Calling All Angels – Be Part of “The American Angel” Campaign


By: Marianne Hudson, ACA Executive Director

Are you an accredited angel investor?  We need ten minutes of your time to make a big difference for startup investing.  Please take this confidential survey to help us understand who angel investors are, how they became angels, and what factors influence their investing activity.

Today ACA and Wharton Entrepreneurship announced a partnership to complete the first-ever comprehensive demographic study of angel investors across the U.S.  We believe this study will help identify characteristics of angel investors that have never before been understood. It is critical for entrepreneurs, economic development entities, private market makers, regulators and legislators to understand who angel investors are, in order to drive effective policies to ensure a robust angel investing marketplace and for startups to better access equity capital.

If you think about it, precious little is known about the 200,000+ American angels who wield immense economic influence in the U.S. startup economy.  We believe angels invested an estimated $24B in more than 73,000 startup deals in 2014, fueling the economic engine of our country.  We also have some interesting data from the recent 2015 Halo Report, the importance of angels and their impact on the economy is greater than ever. Two important indicators showed dramatic increases from the prior year: median deal size of angel investments rose to $850,000 from $510,000, while median pre-money valuation increased by 53 percent to $4.6M. 

But what does anyone really know about the people behind these investments?  The media seems to say that angels are only in Silicon Valley, Boston and New York, and they only invest in companies in those communities.  Is that true?  I think there will be many surprises when there is real data from thousands of angels and we’ll also learn the answer to questions like: What is the average size check individual angels write? And how did they first get involved in angel investing? How much does geography and industry experience play into their funding decisions?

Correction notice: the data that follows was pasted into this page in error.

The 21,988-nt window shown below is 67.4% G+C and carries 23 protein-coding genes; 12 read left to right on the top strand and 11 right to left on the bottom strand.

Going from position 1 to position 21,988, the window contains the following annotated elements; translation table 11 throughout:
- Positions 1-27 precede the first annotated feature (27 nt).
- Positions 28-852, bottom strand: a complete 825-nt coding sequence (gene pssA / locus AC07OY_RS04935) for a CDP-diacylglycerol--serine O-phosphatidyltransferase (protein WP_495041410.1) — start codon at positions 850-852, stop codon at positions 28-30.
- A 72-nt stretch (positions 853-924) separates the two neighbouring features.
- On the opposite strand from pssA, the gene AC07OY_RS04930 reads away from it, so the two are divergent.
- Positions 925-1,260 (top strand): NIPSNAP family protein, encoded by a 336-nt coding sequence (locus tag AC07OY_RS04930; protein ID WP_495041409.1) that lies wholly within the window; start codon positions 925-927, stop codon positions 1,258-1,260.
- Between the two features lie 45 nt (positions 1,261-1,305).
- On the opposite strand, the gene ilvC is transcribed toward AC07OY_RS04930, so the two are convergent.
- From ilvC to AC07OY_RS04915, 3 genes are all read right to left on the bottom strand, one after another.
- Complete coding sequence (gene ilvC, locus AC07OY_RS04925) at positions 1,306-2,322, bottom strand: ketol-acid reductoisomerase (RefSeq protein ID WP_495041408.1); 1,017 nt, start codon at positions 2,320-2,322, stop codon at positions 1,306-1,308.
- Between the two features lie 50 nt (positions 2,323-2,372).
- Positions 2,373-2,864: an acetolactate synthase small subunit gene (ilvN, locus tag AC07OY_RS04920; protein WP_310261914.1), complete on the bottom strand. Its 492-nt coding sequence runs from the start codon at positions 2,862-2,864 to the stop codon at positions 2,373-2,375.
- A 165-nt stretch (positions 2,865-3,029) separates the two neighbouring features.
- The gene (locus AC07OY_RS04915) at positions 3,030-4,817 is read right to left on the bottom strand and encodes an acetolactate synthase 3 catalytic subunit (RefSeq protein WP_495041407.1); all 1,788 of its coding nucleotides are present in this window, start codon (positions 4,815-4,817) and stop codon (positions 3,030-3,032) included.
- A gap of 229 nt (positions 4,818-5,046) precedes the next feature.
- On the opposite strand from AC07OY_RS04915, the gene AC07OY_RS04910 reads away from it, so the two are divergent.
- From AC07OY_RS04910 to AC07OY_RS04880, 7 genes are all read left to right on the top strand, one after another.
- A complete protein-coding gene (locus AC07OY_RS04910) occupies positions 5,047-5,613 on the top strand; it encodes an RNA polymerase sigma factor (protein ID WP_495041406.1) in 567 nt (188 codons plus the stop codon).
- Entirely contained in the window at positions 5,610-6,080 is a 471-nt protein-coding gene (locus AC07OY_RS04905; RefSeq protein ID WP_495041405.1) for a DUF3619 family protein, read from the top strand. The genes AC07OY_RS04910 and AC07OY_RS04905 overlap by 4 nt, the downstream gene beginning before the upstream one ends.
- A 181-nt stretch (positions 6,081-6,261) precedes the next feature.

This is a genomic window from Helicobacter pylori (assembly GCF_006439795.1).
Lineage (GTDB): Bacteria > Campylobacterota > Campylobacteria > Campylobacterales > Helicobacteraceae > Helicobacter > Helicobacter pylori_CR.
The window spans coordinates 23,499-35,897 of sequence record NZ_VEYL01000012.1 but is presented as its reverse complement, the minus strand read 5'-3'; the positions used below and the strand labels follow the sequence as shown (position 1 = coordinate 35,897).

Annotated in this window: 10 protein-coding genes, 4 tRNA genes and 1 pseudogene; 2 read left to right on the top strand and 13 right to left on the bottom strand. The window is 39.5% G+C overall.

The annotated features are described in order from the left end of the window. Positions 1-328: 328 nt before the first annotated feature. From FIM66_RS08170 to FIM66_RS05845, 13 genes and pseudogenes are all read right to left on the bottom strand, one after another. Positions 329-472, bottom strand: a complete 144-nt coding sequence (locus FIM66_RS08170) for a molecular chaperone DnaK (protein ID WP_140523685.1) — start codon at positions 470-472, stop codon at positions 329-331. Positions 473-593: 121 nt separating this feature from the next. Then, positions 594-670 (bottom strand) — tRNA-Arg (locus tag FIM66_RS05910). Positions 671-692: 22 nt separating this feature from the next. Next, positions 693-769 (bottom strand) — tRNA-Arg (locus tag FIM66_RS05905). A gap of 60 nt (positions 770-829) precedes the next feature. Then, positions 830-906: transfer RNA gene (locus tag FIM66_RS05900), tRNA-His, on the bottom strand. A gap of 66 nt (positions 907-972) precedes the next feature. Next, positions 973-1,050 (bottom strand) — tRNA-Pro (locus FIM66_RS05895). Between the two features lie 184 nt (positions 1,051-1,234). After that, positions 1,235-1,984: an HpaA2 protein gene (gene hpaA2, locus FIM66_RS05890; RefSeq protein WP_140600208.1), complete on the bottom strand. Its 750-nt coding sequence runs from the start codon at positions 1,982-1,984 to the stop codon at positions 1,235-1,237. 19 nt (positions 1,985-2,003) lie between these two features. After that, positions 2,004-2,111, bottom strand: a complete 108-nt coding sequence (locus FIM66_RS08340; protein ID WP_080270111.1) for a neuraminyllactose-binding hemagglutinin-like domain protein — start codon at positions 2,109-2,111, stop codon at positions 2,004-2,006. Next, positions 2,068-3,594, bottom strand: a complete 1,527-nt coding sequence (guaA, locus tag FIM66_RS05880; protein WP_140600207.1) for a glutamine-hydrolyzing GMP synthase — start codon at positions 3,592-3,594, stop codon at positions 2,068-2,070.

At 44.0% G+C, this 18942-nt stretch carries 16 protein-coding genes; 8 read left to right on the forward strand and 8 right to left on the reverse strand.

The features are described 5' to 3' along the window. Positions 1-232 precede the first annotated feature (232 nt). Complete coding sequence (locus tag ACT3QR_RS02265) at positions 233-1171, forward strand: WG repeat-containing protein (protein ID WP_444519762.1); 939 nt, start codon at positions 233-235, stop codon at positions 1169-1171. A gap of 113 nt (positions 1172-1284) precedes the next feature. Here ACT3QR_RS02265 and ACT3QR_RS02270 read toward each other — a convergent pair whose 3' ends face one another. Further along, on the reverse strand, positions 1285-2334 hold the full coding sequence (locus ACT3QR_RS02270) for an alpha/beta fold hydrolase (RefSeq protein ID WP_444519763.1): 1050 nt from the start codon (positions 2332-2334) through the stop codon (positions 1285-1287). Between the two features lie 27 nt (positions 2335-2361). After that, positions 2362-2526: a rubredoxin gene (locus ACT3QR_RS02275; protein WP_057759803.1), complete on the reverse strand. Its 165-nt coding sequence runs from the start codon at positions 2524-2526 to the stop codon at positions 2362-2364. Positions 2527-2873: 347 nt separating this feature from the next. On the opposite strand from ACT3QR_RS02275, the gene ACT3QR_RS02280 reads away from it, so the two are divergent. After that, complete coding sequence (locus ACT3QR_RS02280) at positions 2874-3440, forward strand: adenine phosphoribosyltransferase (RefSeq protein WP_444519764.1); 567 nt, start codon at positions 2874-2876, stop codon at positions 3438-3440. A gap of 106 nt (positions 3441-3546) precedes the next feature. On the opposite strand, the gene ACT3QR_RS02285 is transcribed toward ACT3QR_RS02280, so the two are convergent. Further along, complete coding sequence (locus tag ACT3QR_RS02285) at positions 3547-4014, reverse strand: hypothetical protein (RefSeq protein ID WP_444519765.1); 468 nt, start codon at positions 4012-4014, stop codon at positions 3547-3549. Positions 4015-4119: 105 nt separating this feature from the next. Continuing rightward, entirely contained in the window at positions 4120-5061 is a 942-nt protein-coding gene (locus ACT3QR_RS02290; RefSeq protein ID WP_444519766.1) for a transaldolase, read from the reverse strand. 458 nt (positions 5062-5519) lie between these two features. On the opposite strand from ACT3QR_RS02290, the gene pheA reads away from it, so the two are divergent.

I’m excited to work with Wharton Entrepreneurship, which will help make The American Angel be an important and high quality study.  Laura Huang, assistant professor of management at the Wharton School, University of Pennsylvania is leading the effort.  Her team will help us develop a profile of angel investors that will illuminate age, gender and ethnicity; and help pinpoint commonalities such as education or career path, as well as trends regarding how they identify fundable early-stage companies.

Angels who take The American Angel survey will get the survey results early and will also be eligible for drawings for complimentary tickets to ACA-sponsored angel education events (including the 2016 ACA Summit).  Another reason to participate is that it will give us the kind of data we need to talk with Congress and the SEC to ensure better policies for startup investing.  It might help in the debate to keep the accredited investor definition as it is, for example.

Please take ten minutes to do the survey. It is confidential and doesn’t get into your specific deals.  And share it with your angel friends too.  The bigger the dataset, the better!

Details about The American Angel campaign are on this website.  We particularly want to thank Rev1 Ventures, which raised funds for the John Huston Fund for Angel Professionalism, which is financing the project.  Many ACA members also contributed to the fund, so thank you as well.                          

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